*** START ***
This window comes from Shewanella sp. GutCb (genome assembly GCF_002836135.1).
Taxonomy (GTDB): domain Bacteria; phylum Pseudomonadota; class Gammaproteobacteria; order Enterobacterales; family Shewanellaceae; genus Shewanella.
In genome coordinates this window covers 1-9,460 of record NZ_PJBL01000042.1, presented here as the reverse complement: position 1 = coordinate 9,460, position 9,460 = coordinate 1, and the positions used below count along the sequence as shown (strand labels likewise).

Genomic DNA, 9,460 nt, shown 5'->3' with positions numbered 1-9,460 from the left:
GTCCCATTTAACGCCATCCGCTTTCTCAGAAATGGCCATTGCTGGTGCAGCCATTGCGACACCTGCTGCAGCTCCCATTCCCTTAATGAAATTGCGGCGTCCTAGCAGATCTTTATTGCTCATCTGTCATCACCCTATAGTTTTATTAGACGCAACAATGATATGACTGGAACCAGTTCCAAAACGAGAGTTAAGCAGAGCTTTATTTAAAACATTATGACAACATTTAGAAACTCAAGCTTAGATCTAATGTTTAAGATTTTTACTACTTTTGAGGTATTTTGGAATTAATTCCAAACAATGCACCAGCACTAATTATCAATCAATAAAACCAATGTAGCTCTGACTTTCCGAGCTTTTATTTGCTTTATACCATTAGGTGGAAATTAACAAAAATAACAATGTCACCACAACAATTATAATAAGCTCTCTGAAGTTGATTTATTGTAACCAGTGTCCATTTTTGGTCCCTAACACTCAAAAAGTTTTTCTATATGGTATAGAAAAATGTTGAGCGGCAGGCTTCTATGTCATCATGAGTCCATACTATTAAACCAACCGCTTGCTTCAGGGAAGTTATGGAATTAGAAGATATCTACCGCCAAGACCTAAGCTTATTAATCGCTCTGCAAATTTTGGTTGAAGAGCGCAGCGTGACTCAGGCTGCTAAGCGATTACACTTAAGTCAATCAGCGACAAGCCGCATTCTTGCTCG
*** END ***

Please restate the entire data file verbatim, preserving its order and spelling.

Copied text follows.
This window comes from Shewanella sp. GutCb (genome assembly GCF_002836135.1).
Taxonomy (GTDB): domain Bacteria; phylum Pseudomonadota; class Gammaproteobacteria; order Enterobacterales; family Shewanellaceae; genus Shewanella.
In genome coordinates this window covers 1-9,460 of record NZ_PJBL01000042.1, presented here as the reverse complement: position 1 = coordinate 9,460, position 9,460 = coordinate 1, and the positions used below count along the sequence as shown (strand labels likewise).

Genomic DNA, 9,460 nt, shown 5'->3' with positions numbered 1-9,460 from the left:
GTCCCATTTAACGCCATCCGCTTTCTCAGAAATGGCCATTGCTGGTGCAGCCATTGCGACACCTGCTGCAGCTCCCATTCCCTTAATGAAATTGCGGCGTCCTAGCAGATCTTTATTGCTCATCTGTCATCACCCTATAGTTTTATTAGACGCAACAATGATATGACTGGAACCAGTTCCAAAACGAGAGTTAAGCAGAGCTTTATTTAAAACATTATGACAACATTTAGAAACTCAAGCTTAGATCTAATGTTTAAGATTTTTACTACTTTTGAGGTATTTTGGAATTAATTCCAAACAATGCACCAGCACTAATTATCAATCAATAAAACCAATGTAGCTCTGACTTTCCGAGCTTTTATTTGCTTTATACCATTAGGTGGAAATTAACAAAAATAACAATGTCACCACAACAATTATAATAAGCTCTCTGAAGTTGATTTATTGTAACCAGTGTCCATTTTTGGTCCCTAACACTCAAAAAGTTTTTCTATATGGTATAGAAAAATGTTGAGCGGCAGGCTTCTATGTCATCATGAGTCCATACTATTAAACCAACCGCTTGCTTCAGGGAAGTTATGGAATTAGAAGATATCTACCGCCAAGACCTAAGCTTATTAATCGCTCTGCAAATTTTGGTTGAAGAGCGCAGCGTGACTCAGGCTGCTAAGCGATTACACTTAAGTCAATCAGCGACAAGCCGCATTCTTGCTCG